Quality Family Time at a Congress
Grasp the opportunity to take the whole family to conference locations – and gain a new perspective on the places you visit.
Nicole Kretz |
- Working vacations are an opportunity for the whole family to have new experiences
- A well-planned itinerary and a sensible approach is crucial
- Flexibility around work commitments is a must
- Connect with the families of colleagues and make new friends
- An inquiring mind guarantees a rewarding experience
Our family is pretty typical. My husband, Florian, and I have two children: a son, aged thirteen, and a daughter, aged four. Florian’s regular attendance at ophthalmology conferences around the world presents us with a choice: the rest of us either stay at home, and miss our father/husband, or we pack our bags and go to the conferences together. We often choose the second option. Doing so needs careful planning, but we are rewarded with being together, seeing the world, and (with a little effort) having some amazing experiences along the way.
Communication is the key to planning a working vacation that’s fun for all of the family. The first task is to map out Florian’s schedule, to determine when he needs to present his work, which sessions he would like to go to, and what activities he needs to attend in the evenings. From that starting point, it’s surprising how much time the family can have together – I definitely see more of my husband when we travel than when he is at home.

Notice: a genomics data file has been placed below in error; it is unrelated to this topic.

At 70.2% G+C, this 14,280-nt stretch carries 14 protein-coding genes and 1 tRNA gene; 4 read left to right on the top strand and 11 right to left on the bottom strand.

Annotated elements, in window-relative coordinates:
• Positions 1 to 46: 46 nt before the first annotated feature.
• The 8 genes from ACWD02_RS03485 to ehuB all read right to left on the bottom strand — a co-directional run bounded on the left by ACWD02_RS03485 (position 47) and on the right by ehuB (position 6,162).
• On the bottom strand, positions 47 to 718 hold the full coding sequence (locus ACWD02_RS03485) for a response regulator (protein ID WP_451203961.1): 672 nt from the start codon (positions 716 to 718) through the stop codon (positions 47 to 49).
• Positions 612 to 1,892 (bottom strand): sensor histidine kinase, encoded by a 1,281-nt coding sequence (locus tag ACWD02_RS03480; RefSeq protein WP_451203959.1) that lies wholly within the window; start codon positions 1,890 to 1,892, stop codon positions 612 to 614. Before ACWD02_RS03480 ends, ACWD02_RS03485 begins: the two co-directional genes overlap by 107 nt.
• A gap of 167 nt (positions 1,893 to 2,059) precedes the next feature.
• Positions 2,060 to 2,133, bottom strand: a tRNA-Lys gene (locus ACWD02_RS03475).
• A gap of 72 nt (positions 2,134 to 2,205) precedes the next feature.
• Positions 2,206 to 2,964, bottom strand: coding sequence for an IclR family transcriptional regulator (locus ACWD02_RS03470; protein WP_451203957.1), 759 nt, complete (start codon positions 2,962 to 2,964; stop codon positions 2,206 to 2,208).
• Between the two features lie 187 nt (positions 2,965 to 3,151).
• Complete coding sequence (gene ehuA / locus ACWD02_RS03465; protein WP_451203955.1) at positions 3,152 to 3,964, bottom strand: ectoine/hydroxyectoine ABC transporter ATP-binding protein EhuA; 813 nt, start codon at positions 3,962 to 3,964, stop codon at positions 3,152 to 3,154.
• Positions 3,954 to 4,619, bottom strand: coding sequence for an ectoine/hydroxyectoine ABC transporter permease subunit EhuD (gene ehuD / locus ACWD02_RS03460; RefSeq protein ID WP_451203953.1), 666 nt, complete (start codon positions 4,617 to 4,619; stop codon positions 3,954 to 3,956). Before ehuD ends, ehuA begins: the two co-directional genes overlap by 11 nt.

The second issue to factor in is schooling. With our eldest child, schooling comes first. We try to travel during school holidays, but when that isn’t possible we bring homework bags and set strict guidelines about study times. That means there’s no arguing, and when we do explore the cities that we visit, we can do it together and have fun.
The third consideration is where we will stay. Often the congress hotels are quite expensive, and as a family, we’re paying our own way. In addition, when you’re with children it can be awkward being in a luxury hotel, and a five-star restaurant is a waste of money if I can’t sit with my daughter singing quietly or drawing in her coloring-in book. I don’t want half of the clientele wishing we were on a different planet. However, some business hotels are family-friendly and most restaurants will make a special effort to make some toddler-friendly food or a treat younger children.
There’s a good alternative to hotels: it’s often much less expensive for our family to stay in an apartment with a small kitchen. We can prepare meals, have breakfast together and just generally have more room to relax in. The criteria I use are a good location, affordability, comfort and practicality.
We study maps, and read the reviews on websites like Tripadvisor and Airbnb.
You can’t have a successful vacation without good packing organization. Children – particularly toddlers – add a new dimension to packing for a working vacation. Sure, pack enough clothing, toys and reading materials to make it through the trip, but the most important holdall is the travel bag: include everything you might need for an unwell toddler. In addition to diapers and diaper cream, I pack fever medication, sun cream, nasal spray, wipes, baby teething paste, and so on. It’s not fun when a distressed, snotty infant with a fever wakes up all of the family at three o’clock in the morning, but it’s so much more worse if you are not prepared.